The next best thing to having an adventure? Reading about one.

Below is a list of books we recommend (or have written). Some will help you plan an adventure, some will take you on an adventure. All are highly relevant to our mission here at of inspiring you to perspire.

To order any of these books, click on the cover.

Our books

These books were written by GetGoingNC’s Joe Miller

  • Adventure Carolinas (2013, UNC Press). Looking for an adventure. If you live in the Carolinas, you needn’t look far to find it, from whitewater paddling and rock climbing, to peaceful flatwater paddling and backcountry adventure, you’ll find it here.

  • Backpacking North Carolina (2011, UNC Press). If you’ve done a backpack trip with Joe, chances are you’ll find that trip among the 43 covered in this book. A narrative of the experience, plus all the details you need to help you take the trip yourself.
  • 100 Classic Hikes in North Carolina (2007, Mountaineers). The best hikes in North Carolina? Not entirely. Rather, the criteria for this collection was that they be 100 hikes truly representative of the vast range of hiking options available in North Carolina, from the the coast to Clingman’s Dome.On

Books we love

Here are some of our favorite books, many of which we’ve written about over the years. If you’re interested, simply click on the image to purchase.

  • On Trails: An Exploration, by Robert Moor (2016, Simon & Schuster). Like many Appalachian Trail thru-hikers, Robert Moor couldn’t let go of the trail when he finished in 2009. So intrigued was he by this trail that he had just hike that felt compelled to learn more about trails: how they form, why they form, how long we (and our very distant predecessors) have been forming them. It all adds up to a compelling read that takes the reader down paths you had no idea were connected.

  • The Hard Way: Stories of Danger, Survival, and the Should of Adventure, by Mark Jenkins (2002, Simon & Schuster). Back in its prime, Outside magazine had the best adventure columnists going. One was Mark Jenkins, who, like the title of the book (also the title of his column) suggests, had a penchant of going about things the hard way. In part, that’s because of the places he visited, places, his book jacket notes, “where arrival is uncertain and an intact return is never guaranteed.” His literary gift is aided by the fact his accounts are first-hand.


  • Stand Up That Mountain: The Battle to Save One Small Community in the Wilderness Along the Appalachian Trail, by Jay Erskine Leutze (2012, Scribner). If you haven’t read this book already, elevate it to the top of your reading list, especially if you care one whit about the Southern Appalachians. The book documents (too harsh a word for this compellingly well-told story) about efforts to spare a coveted landscape (one that’s taken your breath away if you’ve hiked the AT at Hump Mountain) from the irreparable scar of a proposed quarry. Leutze joins in the fight, in a tale of people as much as about the land.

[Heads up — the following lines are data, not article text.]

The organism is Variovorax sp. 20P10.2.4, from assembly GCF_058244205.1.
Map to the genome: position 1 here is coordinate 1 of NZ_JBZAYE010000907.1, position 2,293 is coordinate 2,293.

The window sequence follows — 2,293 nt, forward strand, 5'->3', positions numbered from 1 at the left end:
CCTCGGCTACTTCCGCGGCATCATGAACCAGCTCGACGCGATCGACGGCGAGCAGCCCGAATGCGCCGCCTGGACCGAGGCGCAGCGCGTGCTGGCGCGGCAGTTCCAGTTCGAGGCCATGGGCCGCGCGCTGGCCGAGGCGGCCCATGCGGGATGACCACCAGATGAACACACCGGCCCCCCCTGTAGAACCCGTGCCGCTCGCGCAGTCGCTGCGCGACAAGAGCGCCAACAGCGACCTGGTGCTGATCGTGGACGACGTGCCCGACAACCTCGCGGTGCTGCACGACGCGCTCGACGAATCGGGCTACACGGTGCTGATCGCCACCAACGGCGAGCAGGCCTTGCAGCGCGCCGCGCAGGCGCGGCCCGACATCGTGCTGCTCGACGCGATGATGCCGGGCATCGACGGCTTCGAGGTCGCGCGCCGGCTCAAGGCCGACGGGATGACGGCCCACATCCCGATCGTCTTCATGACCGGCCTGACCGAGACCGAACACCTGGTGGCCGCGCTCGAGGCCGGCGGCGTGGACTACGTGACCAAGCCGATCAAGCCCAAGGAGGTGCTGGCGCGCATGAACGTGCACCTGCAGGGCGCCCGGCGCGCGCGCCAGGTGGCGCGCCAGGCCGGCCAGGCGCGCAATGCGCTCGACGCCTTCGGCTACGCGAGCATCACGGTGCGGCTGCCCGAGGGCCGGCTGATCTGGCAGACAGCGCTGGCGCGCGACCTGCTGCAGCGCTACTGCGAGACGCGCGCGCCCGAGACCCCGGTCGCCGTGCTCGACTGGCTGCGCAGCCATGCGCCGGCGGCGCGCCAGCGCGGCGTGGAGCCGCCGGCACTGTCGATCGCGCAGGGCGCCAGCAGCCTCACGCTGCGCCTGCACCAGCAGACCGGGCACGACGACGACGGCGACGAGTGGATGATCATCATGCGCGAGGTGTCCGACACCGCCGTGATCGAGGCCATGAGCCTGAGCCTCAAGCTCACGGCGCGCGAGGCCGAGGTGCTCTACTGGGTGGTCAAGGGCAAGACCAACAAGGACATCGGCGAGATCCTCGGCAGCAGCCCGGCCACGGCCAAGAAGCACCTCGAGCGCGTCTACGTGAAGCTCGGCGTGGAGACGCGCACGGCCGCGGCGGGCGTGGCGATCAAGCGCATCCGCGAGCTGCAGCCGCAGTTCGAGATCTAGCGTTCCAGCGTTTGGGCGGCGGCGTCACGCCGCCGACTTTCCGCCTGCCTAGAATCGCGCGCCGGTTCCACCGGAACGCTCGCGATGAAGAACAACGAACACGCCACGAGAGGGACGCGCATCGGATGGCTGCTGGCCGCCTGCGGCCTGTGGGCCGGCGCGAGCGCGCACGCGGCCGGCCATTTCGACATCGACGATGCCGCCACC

• The River of Doubt: Theodore Roosevelt’s Darkest Journey, by Candice Millard (2005, Anchor Books). If you’ve ever wondered if all that talk about our 26th president being an avid outdoorsman might have been a bit … embellished, you certainly won’t after reading this account of his escape up the Amazon to an unnamed, unmapped tributary following his defeat in 1912. One of the last true adventures.
  • Wind: How the Flow of Air Has Shaped Life, Myth, and the Land, by Jan DeBlieu (1998, Houghton Mifflin). Looking for a good book the next time you head to the coast? “Wind” is most appropriate because, well, there’s a constant wind at the coast, and also because author Jan DeBlieu, as a resident of Manteo, knows of what she writes. All aspects of the wind are covered, from what makes it happen to its psychological impact on us.

  • One Man’s Wilderness: An Alaskan Odyssey, by Sam Keith from the journals and photographs of Richard Proenneke (1973, Alaska Northwest Books). In 1967, when he was 50, Dick Proenneke decided he’d had enough of the civilized world and headed into the Twin Lakes region of the Alaska Range. There, he built a cabin on the edge of a lake and lived, isolated. Relying on Proenneke’s journal entries and his friendship with the Iowan, Sam Keith created this chronological account of Proenneke’s time at the cabin. Must reading for anyone who’s ever thought of doing the same.


  • Coming into the Country, by John McPhee (1976, Noonday). Coming into the Country is on just about everyone’s list of adventure read musts, and for good reason. McPhee tells the story of Alaska in three takes: The Encircled River (At the Northern Tree Line), What They Were Hunting For (In Urban Alaska), and Coming into the Country (In the Bush). Three remarkable tales that capture Alaska during the waning of its frontier mystique.

Explore the outdoors, discover yourself.